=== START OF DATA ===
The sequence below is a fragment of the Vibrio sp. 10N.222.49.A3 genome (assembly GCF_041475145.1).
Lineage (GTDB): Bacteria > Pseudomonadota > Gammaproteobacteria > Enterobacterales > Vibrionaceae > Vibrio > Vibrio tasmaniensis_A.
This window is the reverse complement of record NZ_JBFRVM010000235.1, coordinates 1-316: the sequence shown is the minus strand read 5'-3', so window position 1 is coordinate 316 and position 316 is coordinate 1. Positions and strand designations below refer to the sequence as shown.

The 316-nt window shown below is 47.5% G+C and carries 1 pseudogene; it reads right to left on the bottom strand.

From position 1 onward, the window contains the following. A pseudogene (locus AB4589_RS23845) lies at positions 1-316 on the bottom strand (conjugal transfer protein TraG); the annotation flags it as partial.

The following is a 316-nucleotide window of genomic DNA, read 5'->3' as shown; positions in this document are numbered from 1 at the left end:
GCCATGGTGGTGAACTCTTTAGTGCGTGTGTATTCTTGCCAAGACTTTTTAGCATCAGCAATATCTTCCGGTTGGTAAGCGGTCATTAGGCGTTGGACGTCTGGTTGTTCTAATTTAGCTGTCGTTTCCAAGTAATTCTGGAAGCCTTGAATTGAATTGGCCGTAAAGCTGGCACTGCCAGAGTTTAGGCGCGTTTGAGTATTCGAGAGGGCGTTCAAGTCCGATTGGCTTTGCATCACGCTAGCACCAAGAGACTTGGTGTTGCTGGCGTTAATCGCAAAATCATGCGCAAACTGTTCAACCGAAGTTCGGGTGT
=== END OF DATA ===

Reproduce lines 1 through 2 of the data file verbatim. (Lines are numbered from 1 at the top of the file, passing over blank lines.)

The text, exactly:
The sequence below is a fragment of the Vibrio sp. 10N.222.49.A3 genome (assembly GCF_041475145.1).
Lineage (GTDB): Bacteria > Pseudomonadota > Gammaproteobacteria > Enterobacterales > Vibrionaceae > Vibrio > Vibrio tasmaniensis_A.